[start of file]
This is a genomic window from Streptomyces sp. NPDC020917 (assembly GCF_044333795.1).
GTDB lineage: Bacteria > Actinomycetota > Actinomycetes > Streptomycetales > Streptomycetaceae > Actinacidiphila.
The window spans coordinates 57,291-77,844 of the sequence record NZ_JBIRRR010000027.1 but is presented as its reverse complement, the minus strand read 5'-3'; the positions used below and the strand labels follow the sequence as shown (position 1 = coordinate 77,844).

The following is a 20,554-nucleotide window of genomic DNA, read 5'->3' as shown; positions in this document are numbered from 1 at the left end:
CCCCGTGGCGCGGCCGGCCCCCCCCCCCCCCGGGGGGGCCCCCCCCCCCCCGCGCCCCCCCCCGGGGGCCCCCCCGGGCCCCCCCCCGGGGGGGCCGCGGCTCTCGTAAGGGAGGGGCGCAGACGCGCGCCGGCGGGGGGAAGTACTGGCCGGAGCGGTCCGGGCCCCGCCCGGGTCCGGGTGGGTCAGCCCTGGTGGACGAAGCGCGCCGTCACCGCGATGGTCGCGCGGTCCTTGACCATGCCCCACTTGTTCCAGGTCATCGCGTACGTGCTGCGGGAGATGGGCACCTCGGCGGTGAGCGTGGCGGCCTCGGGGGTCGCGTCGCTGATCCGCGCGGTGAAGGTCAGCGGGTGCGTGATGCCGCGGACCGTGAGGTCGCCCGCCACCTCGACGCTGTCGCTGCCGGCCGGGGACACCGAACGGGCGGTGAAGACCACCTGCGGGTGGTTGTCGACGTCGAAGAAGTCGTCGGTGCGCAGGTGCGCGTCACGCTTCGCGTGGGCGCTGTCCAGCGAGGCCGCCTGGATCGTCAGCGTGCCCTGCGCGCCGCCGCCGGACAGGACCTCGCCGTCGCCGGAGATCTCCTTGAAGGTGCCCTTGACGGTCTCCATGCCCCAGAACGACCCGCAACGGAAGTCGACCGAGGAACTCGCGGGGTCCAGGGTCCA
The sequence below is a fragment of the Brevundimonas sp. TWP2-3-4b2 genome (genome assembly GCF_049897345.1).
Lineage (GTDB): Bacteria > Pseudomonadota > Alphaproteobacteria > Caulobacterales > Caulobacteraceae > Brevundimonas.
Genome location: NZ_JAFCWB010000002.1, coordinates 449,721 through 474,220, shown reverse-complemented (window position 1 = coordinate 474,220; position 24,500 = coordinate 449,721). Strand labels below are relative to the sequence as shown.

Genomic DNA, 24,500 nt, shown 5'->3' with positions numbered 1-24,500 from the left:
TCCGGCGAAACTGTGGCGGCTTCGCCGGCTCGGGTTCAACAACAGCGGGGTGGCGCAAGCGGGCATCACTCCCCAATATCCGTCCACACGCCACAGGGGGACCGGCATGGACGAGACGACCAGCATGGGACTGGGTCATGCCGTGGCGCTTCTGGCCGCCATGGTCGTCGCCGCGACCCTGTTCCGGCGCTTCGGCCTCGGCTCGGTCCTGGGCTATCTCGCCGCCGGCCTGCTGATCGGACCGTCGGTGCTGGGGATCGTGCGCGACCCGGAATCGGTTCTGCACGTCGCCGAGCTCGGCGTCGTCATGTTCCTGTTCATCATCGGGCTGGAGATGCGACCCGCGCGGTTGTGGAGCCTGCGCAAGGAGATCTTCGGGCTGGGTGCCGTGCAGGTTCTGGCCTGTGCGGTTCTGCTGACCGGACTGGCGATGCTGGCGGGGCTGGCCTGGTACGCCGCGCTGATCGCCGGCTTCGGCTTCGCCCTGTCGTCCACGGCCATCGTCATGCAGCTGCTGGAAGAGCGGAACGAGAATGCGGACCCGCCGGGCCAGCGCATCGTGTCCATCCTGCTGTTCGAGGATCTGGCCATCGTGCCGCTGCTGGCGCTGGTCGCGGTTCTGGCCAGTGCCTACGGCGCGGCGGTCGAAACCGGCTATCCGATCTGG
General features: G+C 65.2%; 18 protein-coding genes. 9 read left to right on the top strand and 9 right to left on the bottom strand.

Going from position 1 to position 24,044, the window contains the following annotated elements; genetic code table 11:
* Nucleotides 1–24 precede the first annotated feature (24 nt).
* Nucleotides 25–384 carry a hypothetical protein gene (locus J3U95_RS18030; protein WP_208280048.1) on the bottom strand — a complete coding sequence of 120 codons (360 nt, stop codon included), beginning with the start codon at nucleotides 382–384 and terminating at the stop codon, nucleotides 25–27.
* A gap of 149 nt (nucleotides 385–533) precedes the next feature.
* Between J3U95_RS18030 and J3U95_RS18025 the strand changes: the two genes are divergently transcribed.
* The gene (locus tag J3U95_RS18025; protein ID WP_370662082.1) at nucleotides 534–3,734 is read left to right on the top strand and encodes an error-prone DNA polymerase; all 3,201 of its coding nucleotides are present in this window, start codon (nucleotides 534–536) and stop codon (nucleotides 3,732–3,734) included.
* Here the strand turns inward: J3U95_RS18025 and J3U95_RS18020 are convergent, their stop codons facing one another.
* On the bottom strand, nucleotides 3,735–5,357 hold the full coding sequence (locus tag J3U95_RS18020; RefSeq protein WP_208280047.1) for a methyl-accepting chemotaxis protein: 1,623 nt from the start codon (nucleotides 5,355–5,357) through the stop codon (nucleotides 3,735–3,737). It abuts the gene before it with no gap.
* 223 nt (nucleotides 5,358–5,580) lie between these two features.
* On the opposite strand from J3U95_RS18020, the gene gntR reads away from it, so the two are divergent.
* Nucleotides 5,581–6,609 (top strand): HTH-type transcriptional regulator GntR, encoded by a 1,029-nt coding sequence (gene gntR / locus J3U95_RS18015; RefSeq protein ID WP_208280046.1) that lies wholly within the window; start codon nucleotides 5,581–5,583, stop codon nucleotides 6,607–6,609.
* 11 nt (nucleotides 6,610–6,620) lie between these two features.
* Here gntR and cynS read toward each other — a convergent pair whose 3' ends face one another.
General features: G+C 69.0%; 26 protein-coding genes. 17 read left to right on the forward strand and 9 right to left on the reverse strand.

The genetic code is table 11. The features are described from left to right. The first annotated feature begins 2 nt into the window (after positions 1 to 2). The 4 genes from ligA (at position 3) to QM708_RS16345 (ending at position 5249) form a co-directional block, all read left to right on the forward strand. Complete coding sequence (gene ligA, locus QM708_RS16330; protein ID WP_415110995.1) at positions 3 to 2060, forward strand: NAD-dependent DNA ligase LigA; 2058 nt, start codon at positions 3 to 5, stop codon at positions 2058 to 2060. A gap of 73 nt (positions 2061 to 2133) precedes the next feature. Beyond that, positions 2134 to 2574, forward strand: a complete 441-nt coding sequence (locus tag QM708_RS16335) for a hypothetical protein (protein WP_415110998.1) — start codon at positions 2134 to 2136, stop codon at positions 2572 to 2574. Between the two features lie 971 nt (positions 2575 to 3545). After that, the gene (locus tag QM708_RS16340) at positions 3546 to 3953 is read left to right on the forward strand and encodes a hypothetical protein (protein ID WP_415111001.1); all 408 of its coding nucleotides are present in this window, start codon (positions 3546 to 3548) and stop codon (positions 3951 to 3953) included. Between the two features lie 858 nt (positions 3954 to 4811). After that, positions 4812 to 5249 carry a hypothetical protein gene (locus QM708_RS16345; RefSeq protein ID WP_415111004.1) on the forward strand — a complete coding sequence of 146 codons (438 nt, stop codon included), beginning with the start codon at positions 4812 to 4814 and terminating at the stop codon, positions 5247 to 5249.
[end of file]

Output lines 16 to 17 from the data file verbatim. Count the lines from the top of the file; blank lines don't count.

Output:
* Between J3U95_RS18030 and J3U95_RS18025 the strand changes: the two genes are divergently transcribed.
* The gene (locus tag J3U95_RS18025; protein ID WP_370662082.1) at nucleotides 534–3,734 is read left to right on the top strand and encodes an error-prone DNA polymerase; all 3,201 of its coding nucleotides are present in this window, start codon (nucleotides 534–536) and stop codon (nucleotides 3,732–3,734) included.